Only three tables had customers at lunchtime on Monday, but the expectations from each table could not be different. The retired couple at the first table came in every day at lunch and ordered the same thing. He had grilled chicken, cornbread, with fried okra and she had beef-tips and rice with a roll and green beans. They both ordered water. They were satisfied with this good basic meal. The two men near the window were not from around there. They were salesmen, businessmen, lawyers, or something along those lines. They seemed accustomed to a higher class of restaurant as they turned up their nose at the menu. One of them even said in a fake southern accent, “Do y’all eat any real food down here? What are grits, anyway?” They both laughed at their cleverness. Once they did order, nothing was to their liking. A man sitting alone occupied the third table. He ordered a ribeye sandwich, onion rings, peach cobbler, and a sweet tea. The tea was a little too sweet for him and he asked for half a glass of unsweet tea to mix with it. He read a book he brought with him as he cleaned his plate. When he finished eating, he thanked the waitress for her attention, complimented the food and the cook, and promised to be back to try something else.
In this small town cafe there were three types of people: 1) the Satisfied retired couple, 2) the Dissatisfied out-of-towners, and 3) the Unsatisfied single diner. In any situation or group, we can find these same three types, even in churches.
What does this look like in church? Is satisfaction, dissatisfaction, or unsatisfaction a good thing?
Satisfied Christians think of themselves or the church where they worship as already arriving at perfection or at least being good enough. They feel good about the amount of Bible knowledge they have. The satisfied believe that they know the answers to the most important questions. After all, they are not like other religious or non-religious people who do not know what God really wants, they attend the correct religious group who long ago returned to what the Bible says. Satisfied Christians believe their scholars of the past brought us to exactly where we need to be. The satisfied study the past to confirm their satisfaction not to grow and consequently never mature as Christians. Satisfied Christians only maintain the status quo.
Dissatisfied Christians complain — about everything! Long sermons, short sermons, loud songs, soft songs, old songs, new songs, PowerPoint songs, songbooks, and lighting. They do not like the preacher, the elders, the deacons, or the fact that nobody talks to them. They are dissatisfied that no one is doing enough for their children or their needs. Dissatisfied Christians remain focused on themselves to the neglect of study, maturation, and spiritual focus. Consequently, they miss out on the blessings of being part of a community. They will move on to another congregation or religious group because, as sufferers of “Rolling Stone Syndrome” they “can’t get no satisfaction.”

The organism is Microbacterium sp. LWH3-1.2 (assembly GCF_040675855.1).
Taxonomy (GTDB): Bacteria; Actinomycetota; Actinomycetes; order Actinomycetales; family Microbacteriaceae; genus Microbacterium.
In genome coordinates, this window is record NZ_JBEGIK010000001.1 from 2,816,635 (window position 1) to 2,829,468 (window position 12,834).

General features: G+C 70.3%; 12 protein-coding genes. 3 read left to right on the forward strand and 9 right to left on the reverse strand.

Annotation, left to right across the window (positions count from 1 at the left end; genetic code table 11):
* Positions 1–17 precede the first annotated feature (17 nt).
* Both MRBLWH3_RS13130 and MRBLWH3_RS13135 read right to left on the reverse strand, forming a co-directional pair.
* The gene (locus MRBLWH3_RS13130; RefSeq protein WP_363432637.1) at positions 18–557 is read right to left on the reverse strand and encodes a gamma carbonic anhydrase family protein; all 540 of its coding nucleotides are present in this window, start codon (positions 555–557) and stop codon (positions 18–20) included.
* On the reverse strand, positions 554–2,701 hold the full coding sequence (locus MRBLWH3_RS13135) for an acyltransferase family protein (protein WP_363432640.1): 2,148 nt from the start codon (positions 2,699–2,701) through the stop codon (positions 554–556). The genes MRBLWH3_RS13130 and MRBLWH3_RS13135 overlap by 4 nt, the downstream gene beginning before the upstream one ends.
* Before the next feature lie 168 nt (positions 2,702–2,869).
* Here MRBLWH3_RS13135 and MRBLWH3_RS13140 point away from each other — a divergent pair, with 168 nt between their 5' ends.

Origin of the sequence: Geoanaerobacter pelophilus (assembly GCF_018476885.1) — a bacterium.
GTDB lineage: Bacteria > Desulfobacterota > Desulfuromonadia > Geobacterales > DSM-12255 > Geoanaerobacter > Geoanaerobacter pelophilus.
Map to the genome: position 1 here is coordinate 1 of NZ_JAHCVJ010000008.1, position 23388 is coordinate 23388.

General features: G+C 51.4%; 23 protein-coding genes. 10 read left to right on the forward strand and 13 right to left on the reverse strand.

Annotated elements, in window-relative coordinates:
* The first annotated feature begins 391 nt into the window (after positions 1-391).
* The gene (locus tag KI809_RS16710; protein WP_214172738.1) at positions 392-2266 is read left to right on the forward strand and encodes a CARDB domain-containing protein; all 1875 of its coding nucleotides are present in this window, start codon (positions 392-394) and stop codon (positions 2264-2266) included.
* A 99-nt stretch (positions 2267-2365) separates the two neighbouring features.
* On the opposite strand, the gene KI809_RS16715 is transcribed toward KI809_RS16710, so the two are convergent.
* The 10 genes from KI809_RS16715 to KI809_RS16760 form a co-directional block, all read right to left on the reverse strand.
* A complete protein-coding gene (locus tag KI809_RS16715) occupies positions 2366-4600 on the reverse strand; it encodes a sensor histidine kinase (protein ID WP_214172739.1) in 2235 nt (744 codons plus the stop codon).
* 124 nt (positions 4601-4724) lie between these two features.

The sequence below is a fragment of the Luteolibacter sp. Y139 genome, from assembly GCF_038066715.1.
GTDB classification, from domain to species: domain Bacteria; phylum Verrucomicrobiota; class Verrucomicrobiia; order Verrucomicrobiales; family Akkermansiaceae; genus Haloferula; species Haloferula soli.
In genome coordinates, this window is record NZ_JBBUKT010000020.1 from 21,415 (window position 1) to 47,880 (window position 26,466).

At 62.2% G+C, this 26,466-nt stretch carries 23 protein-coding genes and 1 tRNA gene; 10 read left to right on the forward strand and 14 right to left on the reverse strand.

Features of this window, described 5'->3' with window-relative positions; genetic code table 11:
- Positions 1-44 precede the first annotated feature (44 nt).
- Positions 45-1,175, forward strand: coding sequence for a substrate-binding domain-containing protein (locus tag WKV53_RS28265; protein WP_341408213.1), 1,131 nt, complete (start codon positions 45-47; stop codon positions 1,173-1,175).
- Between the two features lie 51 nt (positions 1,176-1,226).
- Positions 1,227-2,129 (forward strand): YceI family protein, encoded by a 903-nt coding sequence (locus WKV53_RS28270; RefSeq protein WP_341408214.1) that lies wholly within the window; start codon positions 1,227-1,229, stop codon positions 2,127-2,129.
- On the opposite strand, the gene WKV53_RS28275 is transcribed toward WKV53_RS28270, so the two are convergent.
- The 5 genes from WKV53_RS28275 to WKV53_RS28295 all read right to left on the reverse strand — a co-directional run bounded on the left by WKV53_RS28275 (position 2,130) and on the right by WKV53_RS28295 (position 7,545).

Then there are Unsatisfied Christians. I believe this is who we need to be. We do not need to think that we are already there. We are not fully Christlike since as long as we are alive, we still struggle in the flesh. We cannot be satisfied that we are better than some or even most. We cannot rest on the accomplishments and scholarship of those who went before us, what if they missed something? When we remain unsatisfied, we will do our best, “to present (ourselves) to God as one approved . . .” (2Tim 2:15). Unsatisfied Christians know that much of the world still needs Christ. Unsatisfied Christians see the physical, emotional, and spiritual needs around them and will try to alleviate those needs to the best of their ability working as bondservants to the King of kings. Unsatisfied Christians are tireless workers in the Kingdom of Christ. The unsatisfied take initiative to fill the needs they see; they are always seeking to make themselves and their Christian family better. And as they do, they continue to make certain they remain faithful to God in all that they do.
I know that Paul speaks of being satisfied – “content” in Philippians 4, but he speaks of contentment in physical life as he strives to live spiritually. Just a chapter earlier Paul says he is unsatisfied, “Not that I have already obtained this or am already perfect, but I press on to make it my own, because Christ Jesus has made me his own. Brothers, I do not consider that I have made it my own. But one thing I do: forgetting what lies behind and straining forward to what lies ahead, I press on toward the goal for the prize of the upward call of God in Christ Jesus. (Php 3:12-14)”
Let’s be Unsatisfied and get busy.
2 thoughts on “The Danger of Satisfaction”
Bro. Scott – You painted this picture well. This example will stay with me.